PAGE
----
Lithium-ion batteries hold a potential recycling value that can turn your companies waste to profit. Battery users do not often think to sell scrap lithium-ion batteries, despite their value.
The pile of spent lithium-ion batteries that once powered electric vehicles most commonly ends up in landfills, even though these batteries are recyclable. These popular power packs contain valuable metals and other materials that can be recovered, processed, and reused.
Battery researchers and manufacturers give a long list of reasons to recycle lithium-ion batteries.
Experts predict 140 million electric vehicles will be on the road worldwide by 2030. As the number of electric vehicles increases, it is important to consider the benefits of recycling.
Currently, the lithium-ion battery industry lacks a clear strategy for large-scale economical recycling. In fact, battery researchers and manufacturers have traditionally worked to lower costs and increase battery longevity and charge capacity. Because researchers have made only modest progress improving recyclability, relatively few lithium-ion batteries end up being recycled.
Companies can sell scrap lithium-ion batteries for recycling purposes due to the materials’ composition and use.
Sell Scrap Lithium-Ion Batteries
Batteries can either be refurbished for reuse or processed to extract their components as raw materials for use in the manufacture of other products. Lithium-ion (Li-Ion) batteries are the type found most often in current cell phones. You can make money recycling phone batteries by collecting them from discarded phones.
Batteries that cannot be restored can be sold to a recycling company for the recovery of steel and zinc. Thus, your company can contribute to the recycling of batteries and make money in the process.
Recycling centers buy or sell scrap lithium-ion batteries with the goal of extracting the valuable metals from the battery. Before retrieving the metals, recyclers follow a recycling process.
- Prior to the recycling process, companies need to deactivate the batteries.
- Lithium-ion batteries are put in a specialized room that is oxygen-free.
- Hydrometallurgy is the process of extracting metals from ores.
- Next, the leaching process refers to the process of using aqueous solutions to extract metal from other metal-bearing materials.
- Separate the battery components into three different items. These items may include cobalt, steel, aluminum, copper, plastic.
- As a result, recyclers retrieve these valuable metals, and companies sell them.
Battery names often denote their chemical composition, a major feature that determines their handling and disposal, since the materials in batteries can be harmful to the environment. The high-energy content and active nature of lithium-ion batteries make it dangerous to dispose of them in regular waste, instead, your company can sell scrap lithium-ion batteries for recycling.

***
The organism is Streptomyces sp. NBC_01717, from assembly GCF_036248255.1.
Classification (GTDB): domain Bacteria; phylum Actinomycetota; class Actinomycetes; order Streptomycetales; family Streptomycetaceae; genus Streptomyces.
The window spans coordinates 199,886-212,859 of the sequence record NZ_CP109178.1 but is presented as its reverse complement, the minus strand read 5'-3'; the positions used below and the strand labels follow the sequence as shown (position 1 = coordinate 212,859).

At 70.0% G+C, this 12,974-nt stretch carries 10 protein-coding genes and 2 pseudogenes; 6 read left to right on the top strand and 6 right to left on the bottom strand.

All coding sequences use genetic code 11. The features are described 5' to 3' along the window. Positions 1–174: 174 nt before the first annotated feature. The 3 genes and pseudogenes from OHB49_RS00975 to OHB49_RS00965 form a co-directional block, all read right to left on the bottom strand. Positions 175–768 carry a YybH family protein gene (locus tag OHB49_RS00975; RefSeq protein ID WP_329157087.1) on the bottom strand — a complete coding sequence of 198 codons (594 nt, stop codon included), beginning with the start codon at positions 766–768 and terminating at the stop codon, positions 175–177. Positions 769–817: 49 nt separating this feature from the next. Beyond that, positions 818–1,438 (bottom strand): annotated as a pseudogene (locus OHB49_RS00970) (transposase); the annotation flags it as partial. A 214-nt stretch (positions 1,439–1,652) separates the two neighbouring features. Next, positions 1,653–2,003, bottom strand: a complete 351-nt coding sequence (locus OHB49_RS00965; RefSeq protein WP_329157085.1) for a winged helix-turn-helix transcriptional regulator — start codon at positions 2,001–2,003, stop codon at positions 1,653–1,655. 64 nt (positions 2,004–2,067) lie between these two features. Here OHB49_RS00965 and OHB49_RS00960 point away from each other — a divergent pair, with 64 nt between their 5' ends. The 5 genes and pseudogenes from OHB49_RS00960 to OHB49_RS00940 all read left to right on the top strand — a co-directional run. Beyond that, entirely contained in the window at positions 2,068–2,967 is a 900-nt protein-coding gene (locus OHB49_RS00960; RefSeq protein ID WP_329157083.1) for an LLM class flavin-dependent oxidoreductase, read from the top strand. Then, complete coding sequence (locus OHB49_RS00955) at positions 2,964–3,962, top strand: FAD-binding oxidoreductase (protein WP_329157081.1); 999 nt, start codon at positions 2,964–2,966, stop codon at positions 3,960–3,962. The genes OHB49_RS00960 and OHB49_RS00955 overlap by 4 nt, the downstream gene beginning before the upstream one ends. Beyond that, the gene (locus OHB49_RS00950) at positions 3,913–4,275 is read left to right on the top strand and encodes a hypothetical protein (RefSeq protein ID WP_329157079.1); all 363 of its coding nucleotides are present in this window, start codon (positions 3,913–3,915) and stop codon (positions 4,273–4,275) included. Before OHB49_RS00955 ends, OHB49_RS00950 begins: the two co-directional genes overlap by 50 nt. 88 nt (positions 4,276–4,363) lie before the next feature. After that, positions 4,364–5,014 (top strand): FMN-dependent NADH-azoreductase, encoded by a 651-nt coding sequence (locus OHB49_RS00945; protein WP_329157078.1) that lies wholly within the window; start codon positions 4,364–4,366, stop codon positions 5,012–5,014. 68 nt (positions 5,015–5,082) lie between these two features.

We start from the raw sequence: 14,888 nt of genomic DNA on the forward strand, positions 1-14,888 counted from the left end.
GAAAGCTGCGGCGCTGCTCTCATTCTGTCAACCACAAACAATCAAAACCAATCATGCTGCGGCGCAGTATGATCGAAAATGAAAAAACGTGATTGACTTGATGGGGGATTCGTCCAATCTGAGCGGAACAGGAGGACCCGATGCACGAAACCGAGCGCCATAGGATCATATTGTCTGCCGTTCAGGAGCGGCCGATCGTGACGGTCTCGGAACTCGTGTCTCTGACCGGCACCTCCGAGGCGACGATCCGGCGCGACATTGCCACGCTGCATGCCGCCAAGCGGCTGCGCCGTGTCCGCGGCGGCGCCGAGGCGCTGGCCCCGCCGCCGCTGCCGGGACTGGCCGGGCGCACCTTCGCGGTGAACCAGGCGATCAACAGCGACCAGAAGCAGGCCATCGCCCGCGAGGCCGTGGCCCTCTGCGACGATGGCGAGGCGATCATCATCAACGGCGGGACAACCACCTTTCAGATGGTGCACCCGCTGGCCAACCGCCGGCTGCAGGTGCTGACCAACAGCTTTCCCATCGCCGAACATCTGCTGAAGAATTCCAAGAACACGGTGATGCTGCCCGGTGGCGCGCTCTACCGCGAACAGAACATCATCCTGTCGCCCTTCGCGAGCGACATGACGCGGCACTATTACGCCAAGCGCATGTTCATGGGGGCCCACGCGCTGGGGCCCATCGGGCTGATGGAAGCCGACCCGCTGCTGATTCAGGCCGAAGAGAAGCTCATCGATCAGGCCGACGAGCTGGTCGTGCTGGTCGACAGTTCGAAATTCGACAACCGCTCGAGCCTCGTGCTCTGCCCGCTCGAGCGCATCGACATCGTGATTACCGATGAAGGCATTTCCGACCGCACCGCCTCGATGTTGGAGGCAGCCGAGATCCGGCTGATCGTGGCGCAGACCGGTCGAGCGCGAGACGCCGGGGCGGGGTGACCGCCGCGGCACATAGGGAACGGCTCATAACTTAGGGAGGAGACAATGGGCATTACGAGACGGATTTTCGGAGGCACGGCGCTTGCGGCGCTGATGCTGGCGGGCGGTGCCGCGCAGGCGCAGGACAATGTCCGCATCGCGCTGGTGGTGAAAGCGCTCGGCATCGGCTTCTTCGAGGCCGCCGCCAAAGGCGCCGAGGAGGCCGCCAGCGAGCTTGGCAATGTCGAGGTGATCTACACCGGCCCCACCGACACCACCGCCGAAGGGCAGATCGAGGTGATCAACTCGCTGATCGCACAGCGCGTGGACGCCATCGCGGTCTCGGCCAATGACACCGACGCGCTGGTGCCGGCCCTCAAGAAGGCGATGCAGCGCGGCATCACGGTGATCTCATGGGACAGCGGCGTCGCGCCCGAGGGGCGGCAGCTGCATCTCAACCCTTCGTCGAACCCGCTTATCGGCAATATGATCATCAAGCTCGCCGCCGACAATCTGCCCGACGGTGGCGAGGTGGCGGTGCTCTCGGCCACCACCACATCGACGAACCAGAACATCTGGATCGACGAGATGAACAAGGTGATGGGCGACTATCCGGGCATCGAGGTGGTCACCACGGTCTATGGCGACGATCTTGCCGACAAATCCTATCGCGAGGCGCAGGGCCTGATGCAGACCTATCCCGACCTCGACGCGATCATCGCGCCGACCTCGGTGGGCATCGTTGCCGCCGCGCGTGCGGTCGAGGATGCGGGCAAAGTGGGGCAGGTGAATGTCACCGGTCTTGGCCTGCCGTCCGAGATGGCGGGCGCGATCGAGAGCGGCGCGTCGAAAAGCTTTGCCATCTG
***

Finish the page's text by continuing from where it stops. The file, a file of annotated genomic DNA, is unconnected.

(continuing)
The metals and materials recovered could be used to manufacture new batteries, lowering production costs. Currently, those materials account for more than half of a battery’s cost. The prices of two common cathode metals, cobalt, and nickel, the most expensive components have fluctuated substantially in recent years.
Current market prices for cobalt and nickel stand at roughly $27,500 per metric ton and $12,600 per metric ton, respectively. In 2018, cobalt’s price exceeded $90,000 per metric ton.
These components can be recovered from used batteries at a large scale through a recycling center. Furthermore, the process is more economical than mining natural ore.
In addition to potential economic benefits, recycling could reduce the quantity of material going into landfills. Contaminants such as the following can leak from the casing of buried batteries and pollute soil and groundwater, threatening ecosystems and human health.
- Other metals
Battery recycling is a delicate process. If current trends for processing these spent batteries hold, most of those batteries may end up in landfills.
Consequently, batteries that are not transported to a recycling center end up in a landfill. As a result, Interco performs the recycling process for lithium-ion batteries carefully on a facility comprised of five buildings — approximately 400,000 square feet total — on more than 35 acres.
Overall, Interco will recycle lithium-ion batteries for reuse purposes. Recycling enables the recovery of valuable metals and reduces the harmful effects on the environment that improper disposal causes. Additionally, the team at Interco accepts, processes, trades, and recycles an array of nonferrous metals. Interco recycles batteries of all shapes, sizes, and chemistry. Thus, the team at Interco continues to lead the way in terms of innovative industrial recycling solutions. Consequently, to discover more about how to recycle lithium-ion batteries, click here.